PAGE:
• Instrumental Musician
  • Band or Orchestra Leader
  • Singer
  • Arranger or Composer


The first stage of training is the Basic Military Qualification course, or Basic Training, held at the Canadian Forces Leadership and Recruit School in Saint-Jean-sur-Richelieu, Quebec. This training provides the basic core skills and knowledge common to all trades. A goal of this course is to ensure that all recruits maintain the Canadian Armed Forces (CAF) physical fitness standard; as a result, the training is physically demanding.

Learn more about Basic Training here.

Musicians may be offered the opportunity to develop specialized skills through formal courses and on-the-job training, including:

  • Voluntary Band Instructor
  • Pipe Major course
  • Pipe Drum Instructor course
  • Drum Major course

As they progress in their career, Musicians who demonstrate the required ability and potential will be offered advanced training. Available courses include:

  • Basic scoring and conducting
  • Intermediate scoring and conducting
  • Advanced scoring and conducting

Entry plans

The CAF enrols skilled Musicians through a competitive blind audition process to fill periodic vacancies.  Competitions are held periodically for available positions in the six Regular Force bands. Successful applicants have typically been experienced, professional musicians, many of them having a degree in Music Performance, Conservatory or University Certification, or equivalent professional musical experience.

Musicians must be multi-talented performers with experience in several musical styles, and must be able to adapt to all types of performance situations and to diverse audiences.

For more information about the application process or the audition procedure, please visit the Canadian Forces Music Branch page.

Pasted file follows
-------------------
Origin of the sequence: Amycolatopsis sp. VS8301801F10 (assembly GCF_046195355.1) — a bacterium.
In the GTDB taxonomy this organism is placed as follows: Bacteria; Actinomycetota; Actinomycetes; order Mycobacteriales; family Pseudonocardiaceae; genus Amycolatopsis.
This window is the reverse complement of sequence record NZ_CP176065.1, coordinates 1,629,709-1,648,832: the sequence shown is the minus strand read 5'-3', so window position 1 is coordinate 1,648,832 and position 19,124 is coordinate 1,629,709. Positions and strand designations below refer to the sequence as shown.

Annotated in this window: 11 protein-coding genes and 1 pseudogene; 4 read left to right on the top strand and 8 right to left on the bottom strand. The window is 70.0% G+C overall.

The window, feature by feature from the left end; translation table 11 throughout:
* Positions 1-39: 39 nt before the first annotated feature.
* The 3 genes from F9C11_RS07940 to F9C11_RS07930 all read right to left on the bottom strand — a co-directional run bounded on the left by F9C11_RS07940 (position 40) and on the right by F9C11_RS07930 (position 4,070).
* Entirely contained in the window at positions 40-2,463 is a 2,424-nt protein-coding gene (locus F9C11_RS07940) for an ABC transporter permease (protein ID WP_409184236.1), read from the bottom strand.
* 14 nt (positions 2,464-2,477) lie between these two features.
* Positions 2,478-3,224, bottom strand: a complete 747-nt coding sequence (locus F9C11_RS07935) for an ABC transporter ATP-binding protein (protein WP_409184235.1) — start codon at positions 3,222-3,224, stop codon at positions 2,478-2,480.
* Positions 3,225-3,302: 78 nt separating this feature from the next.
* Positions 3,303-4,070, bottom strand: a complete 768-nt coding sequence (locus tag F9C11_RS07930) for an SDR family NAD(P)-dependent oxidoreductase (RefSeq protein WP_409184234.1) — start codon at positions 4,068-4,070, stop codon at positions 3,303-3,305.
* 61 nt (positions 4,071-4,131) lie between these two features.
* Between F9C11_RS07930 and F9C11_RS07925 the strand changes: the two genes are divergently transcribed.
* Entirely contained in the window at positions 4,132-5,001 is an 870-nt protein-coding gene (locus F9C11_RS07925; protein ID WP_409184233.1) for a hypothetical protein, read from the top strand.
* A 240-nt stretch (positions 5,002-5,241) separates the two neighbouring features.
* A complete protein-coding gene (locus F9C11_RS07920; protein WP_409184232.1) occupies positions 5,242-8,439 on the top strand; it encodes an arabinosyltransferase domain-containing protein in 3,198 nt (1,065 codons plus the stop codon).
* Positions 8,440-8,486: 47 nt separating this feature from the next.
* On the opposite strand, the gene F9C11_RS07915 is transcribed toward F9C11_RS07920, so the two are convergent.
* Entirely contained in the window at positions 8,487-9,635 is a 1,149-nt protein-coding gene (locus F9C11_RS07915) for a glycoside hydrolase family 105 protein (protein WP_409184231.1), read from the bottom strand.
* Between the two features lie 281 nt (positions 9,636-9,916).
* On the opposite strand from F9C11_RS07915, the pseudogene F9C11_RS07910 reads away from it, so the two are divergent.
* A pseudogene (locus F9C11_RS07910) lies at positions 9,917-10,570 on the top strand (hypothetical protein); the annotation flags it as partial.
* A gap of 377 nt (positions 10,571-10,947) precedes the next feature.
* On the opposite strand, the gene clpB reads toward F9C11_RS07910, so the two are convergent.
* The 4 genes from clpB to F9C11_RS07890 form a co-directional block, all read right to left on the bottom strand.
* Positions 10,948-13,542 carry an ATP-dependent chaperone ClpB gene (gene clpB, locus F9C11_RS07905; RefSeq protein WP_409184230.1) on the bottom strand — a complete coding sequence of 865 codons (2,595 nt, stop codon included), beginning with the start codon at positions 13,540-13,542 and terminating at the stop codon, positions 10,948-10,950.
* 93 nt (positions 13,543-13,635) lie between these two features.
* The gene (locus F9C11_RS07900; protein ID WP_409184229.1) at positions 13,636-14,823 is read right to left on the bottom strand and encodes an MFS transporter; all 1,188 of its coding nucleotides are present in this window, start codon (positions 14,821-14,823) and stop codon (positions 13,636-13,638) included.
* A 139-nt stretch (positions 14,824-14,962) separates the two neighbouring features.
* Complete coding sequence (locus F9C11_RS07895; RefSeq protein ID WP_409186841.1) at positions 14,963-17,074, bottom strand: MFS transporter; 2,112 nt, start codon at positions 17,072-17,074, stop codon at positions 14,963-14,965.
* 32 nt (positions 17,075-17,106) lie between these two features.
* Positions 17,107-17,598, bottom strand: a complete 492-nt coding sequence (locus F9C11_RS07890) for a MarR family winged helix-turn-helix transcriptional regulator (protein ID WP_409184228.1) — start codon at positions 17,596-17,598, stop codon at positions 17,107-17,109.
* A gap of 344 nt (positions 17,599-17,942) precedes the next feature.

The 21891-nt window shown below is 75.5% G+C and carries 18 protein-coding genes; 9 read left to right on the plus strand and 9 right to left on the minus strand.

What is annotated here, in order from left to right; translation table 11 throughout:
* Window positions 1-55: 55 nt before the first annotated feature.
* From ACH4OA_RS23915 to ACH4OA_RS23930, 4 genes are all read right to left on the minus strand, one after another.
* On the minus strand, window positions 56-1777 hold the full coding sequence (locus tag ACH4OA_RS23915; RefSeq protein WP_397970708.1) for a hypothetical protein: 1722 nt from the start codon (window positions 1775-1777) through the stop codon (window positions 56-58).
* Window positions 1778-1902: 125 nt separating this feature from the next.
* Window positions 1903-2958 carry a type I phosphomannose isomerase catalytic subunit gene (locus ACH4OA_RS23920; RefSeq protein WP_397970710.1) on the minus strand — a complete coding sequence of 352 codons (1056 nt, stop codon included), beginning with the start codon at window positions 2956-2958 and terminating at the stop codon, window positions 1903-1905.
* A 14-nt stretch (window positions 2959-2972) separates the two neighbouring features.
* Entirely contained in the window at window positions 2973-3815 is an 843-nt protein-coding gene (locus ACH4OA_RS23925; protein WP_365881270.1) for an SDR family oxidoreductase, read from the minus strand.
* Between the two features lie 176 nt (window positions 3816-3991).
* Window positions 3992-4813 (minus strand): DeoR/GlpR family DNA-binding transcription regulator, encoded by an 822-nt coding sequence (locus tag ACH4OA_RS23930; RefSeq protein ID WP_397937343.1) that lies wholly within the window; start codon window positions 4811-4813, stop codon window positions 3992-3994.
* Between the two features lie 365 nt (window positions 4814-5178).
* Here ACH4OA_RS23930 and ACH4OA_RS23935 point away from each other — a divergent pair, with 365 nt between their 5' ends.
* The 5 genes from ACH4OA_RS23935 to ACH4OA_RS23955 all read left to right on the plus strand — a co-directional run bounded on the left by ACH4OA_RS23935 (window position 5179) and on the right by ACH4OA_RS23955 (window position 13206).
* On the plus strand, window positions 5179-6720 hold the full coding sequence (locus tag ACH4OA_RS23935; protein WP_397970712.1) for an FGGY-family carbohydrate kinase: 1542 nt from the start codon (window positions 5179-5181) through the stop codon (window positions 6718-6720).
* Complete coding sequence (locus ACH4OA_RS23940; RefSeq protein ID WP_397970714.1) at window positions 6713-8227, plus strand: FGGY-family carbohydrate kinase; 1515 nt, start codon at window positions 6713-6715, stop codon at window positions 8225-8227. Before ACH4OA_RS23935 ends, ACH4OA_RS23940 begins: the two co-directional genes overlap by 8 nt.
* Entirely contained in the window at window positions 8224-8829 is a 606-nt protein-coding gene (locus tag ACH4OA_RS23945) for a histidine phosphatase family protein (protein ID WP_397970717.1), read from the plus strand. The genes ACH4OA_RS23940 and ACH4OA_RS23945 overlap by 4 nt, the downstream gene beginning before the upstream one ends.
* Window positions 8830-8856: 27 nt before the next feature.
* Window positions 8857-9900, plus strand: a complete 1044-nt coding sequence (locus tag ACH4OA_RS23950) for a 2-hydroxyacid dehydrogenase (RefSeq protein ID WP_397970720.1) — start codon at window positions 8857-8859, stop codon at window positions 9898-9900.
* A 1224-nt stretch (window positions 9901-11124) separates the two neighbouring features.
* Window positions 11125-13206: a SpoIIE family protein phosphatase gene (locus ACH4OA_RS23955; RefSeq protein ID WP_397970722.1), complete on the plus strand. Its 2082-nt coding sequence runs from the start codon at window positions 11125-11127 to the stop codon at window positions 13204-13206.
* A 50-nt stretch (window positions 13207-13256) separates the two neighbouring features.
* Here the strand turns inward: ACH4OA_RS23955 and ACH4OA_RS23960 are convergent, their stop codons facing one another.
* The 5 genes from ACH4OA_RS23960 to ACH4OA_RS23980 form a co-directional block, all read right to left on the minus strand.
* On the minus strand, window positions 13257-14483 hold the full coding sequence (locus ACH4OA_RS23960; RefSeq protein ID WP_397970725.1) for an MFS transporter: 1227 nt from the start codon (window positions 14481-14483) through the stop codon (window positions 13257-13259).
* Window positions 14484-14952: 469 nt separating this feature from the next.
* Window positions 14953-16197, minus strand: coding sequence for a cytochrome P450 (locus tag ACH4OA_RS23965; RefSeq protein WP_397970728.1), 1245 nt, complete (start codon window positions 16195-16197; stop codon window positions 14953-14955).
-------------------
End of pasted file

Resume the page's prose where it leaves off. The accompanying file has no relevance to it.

Part time options

This position is available for part-time employment with the Primary Reserve at certain locations across Canada. Reserve Force members usually serve part time in their community, and may serve while going to school or working at a civilian job. They are paid during their training. They are not posted or required to do a military move. However, they can volunteer to move to another base. They may also volunteer for deployment on a military mission within or outside Canada.

Musicians may serve with the Royal Canadian Navy, Canadian Army or Royal Canadian Air Force. They are employed to provide musical support for CAF events and operations. Musicians employed on a part-time or casual full-time basis usually serve at a military base, wing, home port or ship located within Canada.

Find a Recruiting Centre

Reserve Force members are trained to the same level as their Regular Force counterparts. They usually begin training with their home unit to ensure that they meet the required basic professional military standards. Following basic military training, qualified professional musicians who demonstrate the required ability, dedication and potential may be offered the opportunity to develop specialized skills and advanced training through formal courses and on-the-job training.

Reserve Force members usually serve part-time with their home unit for scheduled evenings and weekends, although they may also serve in full-time positions at some units for fixed terms, depending on the type of work that they do. They are paid 92.8% of Regular Force rates of pay, receive a reasonable benefits package and may qualify to contribute to a pension plan.